How will young sex workers benefit from new development goals?

As world leaders adopt new sustainable development goals this week, whether young marginalised people will really benefit from the gender equality and health goals remains to be seen.

As world leaders adopt new sustainable development goals this week, whether young marginalised people will really benefit from the gender equality and health goals remains to be seen.

Currently, for young women working in Malawi’s sex industry, the legal system creates barriers to health services and leads to discrimination.

Four years ago, Annie (name changed) faced a difficult moment for a person of her age. At 19 she had left her home village in Ntcheu because her parents were too poor to support her. Hoping for a better life, she moved to live with her aunt, a businesswoman who was living in Ndirande, a township in Blantyre.

“My aunt left me alone in the house after I had been staying there for a month, leaving me behind with nothing,” she says. She adds that she got into sex work because she had no other way of earning a living. “I had no choice,” she explains, while soothing her one-year-old daughter who has started crying.

Annie says the biggest challenge she and her friends face while working is not the clients or cold nights, as many people might think, but the authorities.

“The police arrest us when they see us loitering beyond nine o’clock in the evening. They say it’s against the law. Sometimes we spend up to a month in a cell when we don’t have money to pay for bail.”

She adds that discrimination and stigma forces her to keep her work secret, which makes it difficult for her to meet her own and her daughter’s basic health needs.

Legal barriers to healthcare

According to the Malawi National AIDS Commission, over a million Malawians are living with HIV and out of these, 310,000 are young people below the age of 24. HIV prevalence among young people aged 15-24 is 3.6 per cent, with highest rates registered in girls at 5.2 per cent. UNAIDS’ 2015 Malawi AIDS progress report (page 38) cites a much higher HIV prevalence among female sex workers of around 25 per cent.

Zinenani Majawa, publicity secretary for Malawi Sex Workers Alliance, says it is difficult for sex workers to access health services in the current environment. She cites rogue and vagabond laws which give the police power to arrest anyone loitering in public places at night. The organisation is currently lobbying for an end to these laws, which effectively criminalise sex workers.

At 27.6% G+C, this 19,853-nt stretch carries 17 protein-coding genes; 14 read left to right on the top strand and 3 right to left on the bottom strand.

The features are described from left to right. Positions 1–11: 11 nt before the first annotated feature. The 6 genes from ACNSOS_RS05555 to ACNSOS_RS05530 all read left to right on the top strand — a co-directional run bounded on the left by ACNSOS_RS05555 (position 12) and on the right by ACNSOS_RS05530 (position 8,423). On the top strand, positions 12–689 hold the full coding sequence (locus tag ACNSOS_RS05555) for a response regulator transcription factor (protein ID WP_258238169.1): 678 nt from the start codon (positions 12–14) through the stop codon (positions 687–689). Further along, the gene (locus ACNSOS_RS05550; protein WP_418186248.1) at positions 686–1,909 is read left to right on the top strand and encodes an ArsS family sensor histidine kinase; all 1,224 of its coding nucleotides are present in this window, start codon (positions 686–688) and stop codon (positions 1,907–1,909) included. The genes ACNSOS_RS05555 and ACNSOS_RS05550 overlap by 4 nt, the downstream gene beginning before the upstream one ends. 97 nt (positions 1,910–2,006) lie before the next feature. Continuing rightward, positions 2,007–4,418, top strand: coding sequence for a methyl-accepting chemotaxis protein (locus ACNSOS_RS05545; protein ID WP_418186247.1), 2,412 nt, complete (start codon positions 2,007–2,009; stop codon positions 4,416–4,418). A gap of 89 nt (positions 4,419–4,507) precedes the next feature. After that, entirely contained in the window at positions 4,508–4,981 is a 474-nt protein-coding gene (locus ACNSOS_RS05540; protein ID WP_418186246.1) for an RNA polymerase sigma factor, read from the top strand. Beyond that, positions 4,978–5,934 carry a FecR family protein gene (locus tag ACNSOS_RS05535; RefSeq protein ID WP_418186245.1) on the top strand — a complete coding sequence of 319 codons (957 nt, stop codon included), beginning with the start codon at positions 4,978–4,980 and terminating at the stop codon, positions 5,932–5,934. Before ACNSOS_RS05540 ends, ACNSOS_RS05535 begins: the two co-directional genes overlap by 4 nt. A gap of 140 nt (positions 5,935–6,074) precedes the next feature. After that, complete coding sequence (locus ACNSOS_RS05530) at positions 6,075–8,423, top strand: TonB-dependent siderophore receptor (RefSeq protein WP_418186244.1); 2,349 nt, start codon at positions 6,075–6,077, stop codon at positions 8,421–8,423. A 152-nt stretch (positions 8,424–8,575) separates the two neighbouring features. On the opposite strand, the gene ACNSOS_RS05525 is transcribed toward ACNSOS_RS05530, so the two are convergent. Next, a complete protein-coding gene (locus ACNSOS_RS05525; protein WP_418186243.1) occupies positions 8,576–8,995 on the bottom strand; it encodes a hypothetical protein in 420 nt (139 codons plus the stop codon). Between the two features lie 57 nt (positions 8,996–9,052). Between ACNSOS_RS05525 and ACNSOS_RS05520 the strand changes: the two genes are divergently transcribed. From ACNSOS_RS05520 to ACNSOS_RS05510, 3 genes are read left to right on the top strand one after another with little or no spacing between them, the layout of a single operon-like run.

Majawa adds that most sex workers have babies and when they are arrested the child can be left behind, locked in the house, until the mother released.

“When the child is on HIV treatment, it’s difficult to trust your friend with the information so that they can take care of the child when the mother is in the cell,” she adds. “With the current public opinion regarding sex work, you feel insecure to tell even your neighbour what you do for a living.”

Sex workers forced underground

Badilika Foundation is another organisation in Malawi which helps sex workers like Annie. Forbes Msiska, executive director, says: “The current legal environment which criminalises sex workers has driven them underground, making them a hard to reach population. Sex workers cannot freely access justice and other social services compared to the rest of the population.

“Stigma and discrimination remain a major barrier for them to access information and services. The foundation conducts campaigns through media, sensitisation sessions and meetings with key stakeholders to talk about promoting and protecting human rights of sex workers.”

He explains that the main driving force that contributes to women and girls entering the sex trade is poverty. To address this, the foundation provides vocational skills training and loans for businesses. It also provides education support to children of sex workers.

Government response

Ministry of Health spokesperson Adrian Chikumbe points out that reproductive health services are freely available to everyone including sex workers, but says that some laws in the country pose challenges to marginalised groups.

He argues that there is no law in Malawi directly criminalising sex work, saying these workers are caught up with the rogue and vagabond law.

Chikumbe adds that the Ministry its working with different organisations in the country to ensure marginalised groups can access health services.

“At first hospitals were asking people, including sex workers, to bring their ‘partner’ when found with sexually transmitted infections, but now we just give out a notification so that he or she can easily access treatment as well,” says Chikumbe. He says this is to ensure that nobody is discriminated against or marginalised.

But as long as young sex workers like Annie continue to face arrest and imprisonment, they will remain hard to reach.

“The economic empowerment of sex workers is essential because it provides independence and reduces their vulnerability to poverty and HIV,” says Msiska. “However, it is only after the arrest of sex workers stops that their health and that of their children will be addressed.”

He adds that discriminatory laws need to be changed if Malawi is to achieve the UN’s new goals around gender equality and ensuring healthy lives among all people, which must include the most marginalised.

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